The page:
Jillian Mackenzie, an Associate in Digby Brown LLP’s Industrial Disease Department, has recently published an article with Lexology, detailing how Scotland’s highest civil court approved an ‘innovative approach’ to resolve a Scottish mesothelioma claim, involving challenging issues on quantum.[i]
Digby Brown was instructed to bring a claim against a public sector defender (defendant), who employed the pursuer (claimant) between 1982 and 1992, a period during which he was exposed to asbestos. The pursuer was diagnosed with mesothelioma in 2019, aged 48.
Although the pursuer subsequently moved to live in England, the claim was pursued in the Scottish courts, as the negligent exposure took place in Scotland. This meant that any award of damages for future loss would be greater than an equivalent claim in the jurisdiction of England & Wales, given that the personal injury discount rate was lower [(-)0.75% compared to (-)0.25%].
The case was lodged in court a matter of days before the UK Government announced the first COVID-19 lockdown.
Due to the urgent and sensitive needs of the pursuer, the Court of Session agreed to prioritise the case, ultimately allowing mesothelioma and lung cancer cases to be the first class of cases authorised for service. An accelerated timetable leading to the final hearing was accommodated.
In the absence of a substantive defence, a motion for summary decree (summary judgment) was allowed and this forced the hand of the defender to make an admission of liability.
Once liability was no longer in issue, the parties could concentrate on the value of the case.
Aside from damages for future employment loss, pension loss and ‘lost years’ it was vital to consider the provision of future immunotherapy treatment to increase the pursuer’s life expectancy.
The defender agreed, in principle, to pay private medical costs (setting aside up to £200,000), but devoid of an ‘established pathway’ for Scottish courts to implement such payments, the parties undertook the challenging task of drafting and negotiating terms and conditions amenable to all.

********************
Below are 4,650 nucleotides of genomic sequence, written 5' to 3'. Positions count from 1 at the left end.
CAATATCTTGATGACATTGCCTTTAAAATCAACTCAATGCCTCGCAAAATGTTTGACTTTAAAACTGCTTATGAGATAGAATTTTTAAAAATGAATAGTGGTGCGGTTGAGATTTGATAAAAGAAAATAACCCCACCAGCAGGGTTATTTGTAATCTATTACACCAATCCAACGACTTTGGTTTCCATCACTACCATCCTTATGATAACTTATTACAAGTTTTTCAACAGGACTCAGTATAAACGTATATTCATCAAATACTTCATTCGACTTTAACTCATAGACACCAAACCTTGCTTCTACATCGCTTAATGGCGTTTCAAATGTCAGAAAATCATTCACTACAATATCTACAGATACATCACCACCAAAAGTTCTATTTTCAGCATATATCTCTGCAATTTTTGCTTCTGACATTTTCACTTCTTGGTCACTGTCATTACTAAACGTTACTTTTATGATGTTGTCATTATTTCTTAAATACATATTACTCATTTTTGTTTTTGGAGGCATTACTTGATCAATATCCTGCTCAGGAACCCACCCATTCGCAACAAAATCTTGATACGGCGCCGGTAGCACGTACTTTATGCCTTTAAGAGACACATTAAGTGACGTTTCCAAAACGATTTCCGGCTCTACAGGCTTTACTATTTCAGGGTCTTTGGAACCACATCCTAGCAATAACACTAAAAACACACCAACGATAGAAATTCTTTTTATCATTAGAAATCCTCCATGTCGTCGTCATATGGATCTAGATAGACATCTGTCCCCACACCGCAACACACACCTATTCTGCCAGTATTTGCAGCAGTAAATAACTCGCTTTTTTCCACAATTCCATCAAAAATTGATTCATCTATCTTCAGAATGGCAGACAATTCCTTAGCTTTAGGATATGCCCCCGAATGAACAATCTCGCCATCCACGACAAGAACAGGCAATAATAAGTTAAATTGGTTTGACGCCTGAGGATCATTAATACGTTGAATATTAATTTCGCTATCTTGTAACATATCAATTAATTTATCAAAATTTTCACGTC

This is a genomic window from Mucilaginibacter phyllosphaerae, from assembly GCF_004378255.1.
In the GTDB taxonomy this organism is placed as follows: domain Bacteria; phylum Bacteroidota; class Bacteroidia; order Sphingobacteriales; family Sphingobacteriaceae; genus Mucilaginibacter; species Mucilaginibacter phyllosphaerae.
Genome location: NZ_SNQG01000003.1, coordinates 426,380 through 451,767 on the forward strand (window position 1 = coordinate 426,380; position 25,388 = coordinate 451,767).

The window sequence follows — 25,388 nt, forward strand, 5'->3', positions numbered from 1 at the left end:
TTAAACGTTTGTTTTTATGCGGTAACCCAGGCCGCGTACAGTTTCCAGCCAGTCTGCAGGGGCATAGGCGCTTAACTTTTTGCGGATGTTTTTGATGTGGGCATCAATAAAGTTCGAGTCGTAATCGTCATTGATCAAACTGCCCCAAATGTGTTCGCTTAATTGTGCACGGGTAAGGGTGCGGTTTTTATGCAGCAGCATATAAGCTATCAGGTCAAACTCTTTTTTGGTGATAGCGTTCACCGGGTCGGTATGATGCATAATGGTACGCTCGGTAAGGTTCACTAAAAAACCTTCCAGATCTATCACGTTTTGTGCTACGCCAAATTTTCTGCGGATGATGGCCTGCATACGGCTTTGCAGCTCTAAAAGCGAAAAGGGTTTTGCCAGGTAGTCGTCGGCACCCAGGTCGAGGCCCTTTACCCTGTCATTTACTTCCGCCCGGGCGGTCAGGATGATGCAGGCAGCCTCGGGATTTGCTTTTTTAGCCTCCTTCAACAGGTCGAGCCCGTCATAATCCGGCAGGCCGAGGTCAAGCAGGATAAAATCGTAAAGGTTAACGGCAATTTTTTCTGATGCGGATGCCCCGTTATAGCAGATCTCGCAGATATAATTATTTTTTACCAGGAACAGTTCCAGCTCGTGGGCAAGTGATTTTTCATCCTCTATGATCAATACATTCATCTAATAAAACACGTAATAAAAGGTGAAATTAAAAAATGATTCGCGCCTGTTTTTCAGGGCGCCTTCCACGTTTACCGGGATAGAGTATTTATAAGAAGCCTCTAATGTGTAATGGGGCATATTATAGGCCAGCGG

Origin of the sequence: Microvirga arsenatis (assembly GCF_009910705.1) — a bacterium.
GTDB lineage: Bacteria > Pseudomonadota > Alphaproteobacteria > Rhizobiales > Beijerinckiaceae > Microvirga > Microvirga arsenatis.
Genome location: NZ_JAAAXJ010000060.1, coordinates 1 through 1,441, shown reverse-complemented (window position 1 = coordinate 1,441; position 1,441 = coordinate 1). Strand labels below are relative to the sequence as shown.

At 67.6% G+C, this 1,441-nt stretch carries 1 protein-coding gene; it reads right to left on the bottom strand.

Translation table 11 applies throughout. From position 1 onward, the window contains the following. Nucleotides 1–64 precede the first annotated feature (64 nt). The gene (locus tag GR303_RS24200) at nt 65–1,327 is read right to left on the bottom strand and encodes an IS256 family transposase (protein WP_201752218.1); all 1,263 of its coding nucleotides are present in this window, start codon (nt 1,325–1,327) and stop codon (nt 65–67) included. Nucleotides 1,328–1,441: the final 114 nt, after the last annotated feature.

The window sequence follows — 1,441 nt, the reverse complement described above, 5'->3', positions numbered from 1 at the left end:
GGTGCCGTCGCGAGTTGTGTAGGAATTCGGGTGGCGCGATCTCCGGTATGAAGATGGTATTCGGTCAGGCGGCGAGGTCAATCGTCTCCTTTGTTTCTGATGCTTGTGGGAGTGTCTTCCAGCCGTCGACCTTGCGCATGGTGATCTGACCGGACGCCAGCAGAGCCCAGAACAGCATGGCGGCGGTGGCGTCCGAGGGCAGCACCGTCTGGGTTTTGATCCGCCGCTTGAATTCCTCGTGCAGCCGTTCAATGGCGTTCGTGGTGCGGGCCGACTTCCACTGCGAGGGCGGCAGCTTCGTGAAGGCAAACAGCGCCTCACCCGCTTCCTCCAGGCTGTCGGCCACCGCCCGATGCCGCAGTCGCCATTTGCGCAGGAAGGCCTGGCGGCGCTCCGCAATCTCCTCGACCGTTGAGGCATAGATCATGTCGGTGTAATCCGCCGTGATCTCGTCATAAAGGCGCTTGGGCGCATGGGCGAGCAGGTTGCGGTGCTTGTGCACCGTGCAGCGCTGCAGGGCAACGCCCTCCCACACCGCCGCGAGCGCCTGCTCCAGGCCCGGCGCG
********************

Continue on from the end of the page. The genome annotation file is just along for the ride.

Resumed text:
Where provision of future immunotherapy treatment is sought, various vehicles exist to satisfy this specific head of damages. Such vehicles include periodical payment orders (PPO), interim settlements and full and final settlements, with every arrangement offering advantages and drawbacks that can be submitted to persuade insurers.
In the present case, it was decided that a ‘unilateral agreement’ was the best means of ensuring security of the treatment, with no lump sum set aside. In practice, the pursuer would pay for his own treatment when necessary and the defender assured that it would financially reimburse the pursuer within a short, set timescale upon receipt of the relevant invoices. This way, the pursuer retained control of when he received his treatment and, since some procedures require advanced payment, it also avoided excessive reliance on the remunerating 3rd party. Any initial treatment costs could be met by a sizeable award (£1.1 million in total) for other heads of damages.
Effectively, complete resolution of the claim was obtained within 6-months of being put into court.
It is acknowledged that concluding litigation of this type is ‘still part of a learning curve on both sides of the border’. ‘Without any existing “styles” or precedent to rely on’, Ms. Mackenzie remarked that this particular outcome is ‘among the first of many such agreements’ that her team will consider when acting on behalf of other young victims of personal injury in an area of ever-advancing medical science. She conceded that each agreement ‘will be dependent on the merits of the individual case’.
[i] Jillian Mackenzie, ‘Scottish mesothelioma sufferer secures £1.3million after Court of Session prioritises case during COVID-19 lockdown’ (26 January 2021 Digby Brown) https://www.lexology.com/library/detail.aspx?g=b8b4072a-45f0-4ee8-8510-6e63e854f9ce> accessed 3 March 2021.